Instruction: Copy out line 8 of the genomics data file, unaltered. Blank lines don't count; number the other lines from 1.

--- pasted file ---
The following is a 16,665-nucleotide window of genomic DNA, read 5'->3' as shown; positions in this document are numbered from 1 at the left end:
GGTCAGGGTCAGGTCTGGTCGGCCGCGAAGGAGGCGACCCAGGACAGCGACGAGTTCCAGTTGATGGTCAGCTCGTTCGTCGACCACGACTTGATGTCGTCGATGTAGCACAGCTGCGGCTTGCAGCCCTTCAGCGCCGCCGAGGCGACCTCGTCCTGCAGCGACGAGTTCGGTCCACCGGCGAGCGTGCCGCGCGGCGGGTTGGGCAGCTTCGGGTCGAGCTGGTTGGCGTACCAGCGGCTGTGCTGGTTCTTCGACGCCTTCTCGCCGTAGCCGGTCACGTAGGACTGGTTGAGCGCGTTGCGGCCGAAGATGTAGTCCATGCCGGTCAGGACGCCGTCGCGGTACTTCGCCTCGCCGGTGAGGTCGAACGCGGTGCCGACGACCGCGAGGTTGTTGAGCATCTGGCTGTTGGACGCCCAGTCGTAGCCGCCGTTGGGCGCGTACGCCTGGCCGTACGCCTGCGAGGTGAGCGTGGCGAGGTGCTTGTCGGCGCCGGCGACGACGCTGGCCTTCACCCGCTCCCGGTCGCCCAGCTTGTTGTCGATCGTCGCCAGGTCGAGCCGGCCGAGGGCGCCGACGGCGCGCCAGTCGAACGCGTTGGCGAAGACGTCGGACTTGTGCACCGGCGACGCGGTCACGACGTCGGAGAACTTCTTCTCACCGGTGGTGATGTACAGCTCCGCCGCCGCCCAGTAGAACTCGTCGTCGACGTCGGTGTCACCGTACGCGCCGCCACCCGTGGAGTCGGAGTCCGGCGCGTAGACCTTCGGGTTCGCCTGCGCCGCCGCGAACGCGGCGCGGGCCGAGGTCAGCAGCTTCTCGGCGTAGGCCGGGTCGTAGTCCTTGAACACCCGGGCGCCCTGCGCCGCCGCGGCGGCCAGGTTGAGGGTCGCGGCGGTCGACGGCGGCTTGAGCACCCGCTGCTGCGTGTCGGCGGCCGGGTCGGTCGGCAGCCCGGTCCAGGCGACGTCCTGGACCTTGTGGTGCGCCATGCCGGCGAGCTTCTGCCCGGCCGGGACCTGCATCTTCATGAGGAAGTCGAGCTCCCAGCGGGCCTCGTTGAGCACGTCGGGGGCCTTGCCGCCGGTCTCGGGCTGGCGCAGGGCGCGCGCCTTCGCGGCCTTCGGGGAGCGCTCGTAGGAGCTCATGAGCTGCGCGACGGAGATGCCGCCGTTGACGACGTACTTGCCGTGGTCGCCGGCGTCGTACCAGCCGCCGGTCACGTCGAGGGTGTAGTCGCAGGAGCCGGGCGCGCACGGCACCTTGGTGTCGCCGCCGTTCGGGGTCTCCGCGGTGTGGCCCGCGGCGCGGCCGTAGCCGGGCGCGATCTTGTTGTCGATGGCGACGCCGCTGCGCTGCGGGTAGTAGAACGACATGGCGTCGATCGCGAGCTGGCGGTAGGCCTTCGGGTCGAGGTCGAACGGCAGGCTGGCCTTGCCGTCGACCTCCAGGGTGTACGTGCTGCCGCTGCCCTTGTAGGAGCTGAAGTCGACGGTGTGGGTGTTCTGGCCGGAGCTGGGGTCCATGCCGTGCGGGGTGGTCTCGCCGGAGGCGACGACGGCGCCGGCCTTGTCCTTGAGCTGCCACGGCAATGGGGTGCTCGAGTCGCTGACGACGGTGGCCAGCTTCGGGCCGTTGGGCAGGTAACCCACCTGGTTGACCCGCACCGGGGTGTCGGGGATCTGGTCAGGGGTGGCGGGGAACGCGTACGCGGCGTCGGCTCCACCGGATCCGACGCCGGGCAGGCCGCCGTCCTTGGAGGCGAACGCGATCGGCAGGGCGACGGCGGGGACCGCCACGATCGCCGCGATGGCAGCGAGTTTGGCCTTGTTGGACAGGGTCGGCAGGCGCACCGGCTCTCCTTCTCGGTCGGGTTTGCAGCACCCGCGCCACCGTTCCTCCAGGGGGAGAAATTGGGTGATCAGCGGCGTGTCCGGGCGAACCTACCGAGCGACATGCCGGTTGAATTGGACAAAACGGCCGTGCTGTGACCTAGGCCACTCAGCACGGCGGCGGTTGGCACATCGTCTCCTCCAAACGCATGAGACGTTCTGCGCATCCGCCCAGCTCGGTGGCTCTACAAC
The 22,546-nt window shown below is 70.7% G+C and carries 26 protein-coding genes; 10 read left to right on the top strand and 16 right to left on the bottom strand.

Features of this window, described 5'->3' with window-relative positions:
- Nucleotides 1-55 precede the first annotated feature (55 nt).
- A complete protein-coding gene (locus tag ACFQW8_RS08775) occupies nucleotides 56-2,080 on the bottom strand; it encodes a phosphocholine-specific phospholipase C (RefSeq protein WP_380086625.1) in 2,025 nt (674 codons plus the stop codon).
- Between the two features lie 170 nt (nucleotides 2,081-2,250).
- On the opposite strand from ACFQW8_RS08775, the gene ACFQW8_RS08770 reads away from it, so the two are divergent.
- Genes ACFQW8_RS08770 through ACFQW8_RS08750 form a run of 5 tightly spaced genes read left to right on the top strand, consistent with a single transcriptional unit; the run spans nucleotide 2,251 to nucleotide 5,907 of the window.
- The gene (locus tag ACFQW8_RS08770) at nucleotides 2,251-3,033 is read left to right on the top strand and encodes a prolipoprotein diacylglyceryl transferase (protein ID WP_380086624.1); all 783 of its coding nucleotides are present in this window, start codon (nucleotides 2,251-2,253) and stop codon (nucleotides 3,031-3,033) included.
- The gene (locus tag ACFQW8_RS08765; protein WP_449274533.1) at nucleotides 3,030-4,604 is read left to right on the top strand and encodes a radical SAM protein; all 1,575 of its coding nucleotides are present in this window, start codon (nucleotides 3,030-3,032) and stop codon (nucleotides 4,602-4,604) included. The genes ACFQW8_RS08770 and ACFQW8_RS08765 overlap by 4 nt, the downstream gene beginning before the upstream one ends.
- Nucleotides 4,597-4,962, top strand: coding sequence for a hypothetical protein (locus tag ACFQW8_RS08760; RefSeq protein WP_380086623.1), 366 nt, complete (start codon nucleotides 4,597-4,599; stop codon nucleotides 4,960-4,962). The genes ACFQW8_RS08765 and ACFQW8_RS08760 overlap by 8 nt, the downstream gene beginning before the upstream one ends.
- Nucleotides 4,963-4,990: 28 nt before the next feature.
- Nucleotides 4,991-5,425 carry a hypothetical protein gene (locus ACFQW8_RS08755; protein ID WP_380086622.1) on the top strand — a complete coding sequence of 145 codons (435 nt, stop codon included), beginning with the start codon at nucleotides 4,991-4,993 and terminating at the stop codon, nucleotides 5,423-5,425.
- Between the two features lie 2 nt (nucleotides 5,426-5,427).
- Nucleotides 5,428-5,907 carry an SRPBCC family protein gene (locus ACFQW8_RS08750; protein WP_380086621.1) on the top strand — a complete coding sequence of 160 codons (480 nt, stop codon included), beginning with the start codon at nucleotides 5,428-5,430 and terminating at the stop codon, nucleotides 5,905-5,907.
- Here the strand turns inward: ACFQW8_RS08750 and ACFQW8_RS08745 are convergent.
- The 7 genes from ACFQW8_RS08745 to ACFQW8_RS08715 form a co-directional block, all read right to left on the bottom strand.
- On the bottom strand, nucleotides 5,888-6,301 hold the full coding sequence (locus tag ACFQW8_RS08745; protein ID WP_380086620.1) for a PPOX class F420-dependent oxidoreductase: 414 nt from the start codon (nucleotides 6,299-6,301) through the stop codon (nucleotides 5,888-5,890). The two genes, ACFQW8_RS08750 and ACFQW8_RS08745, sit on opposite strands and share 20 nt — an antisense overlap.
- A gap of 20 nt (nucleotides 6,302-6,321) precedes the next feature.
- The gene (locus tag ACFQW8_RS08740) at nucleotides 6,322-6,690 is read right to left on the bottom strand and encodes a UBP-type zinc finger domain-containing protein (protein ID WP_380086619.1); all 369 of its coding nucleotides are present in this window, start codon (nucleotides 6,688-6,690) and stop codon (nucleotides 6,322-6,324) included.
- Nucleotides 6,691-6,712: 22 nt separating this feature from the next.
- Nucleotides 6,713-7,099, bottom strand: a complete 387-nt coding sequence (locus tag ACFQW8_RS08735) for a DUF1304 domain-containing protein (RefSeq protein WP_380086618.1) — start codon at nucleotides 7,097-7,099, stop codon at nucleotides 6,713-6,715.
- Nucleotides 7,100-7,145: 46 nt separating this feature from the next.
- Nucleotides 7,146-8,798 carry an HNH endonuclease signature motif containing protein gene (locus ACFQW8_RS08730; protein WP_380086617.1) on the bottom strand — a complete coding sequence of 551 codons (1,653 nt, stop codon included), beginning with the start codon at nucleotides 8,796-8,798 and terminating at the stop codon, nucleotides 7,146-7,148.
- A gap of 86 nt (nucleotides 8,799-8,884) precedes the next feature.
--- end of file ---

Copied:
- On the opposite strand from ACFQW8_RS08775, the gene ACFQW8_RS08770 reads away from it, so the two are divergent.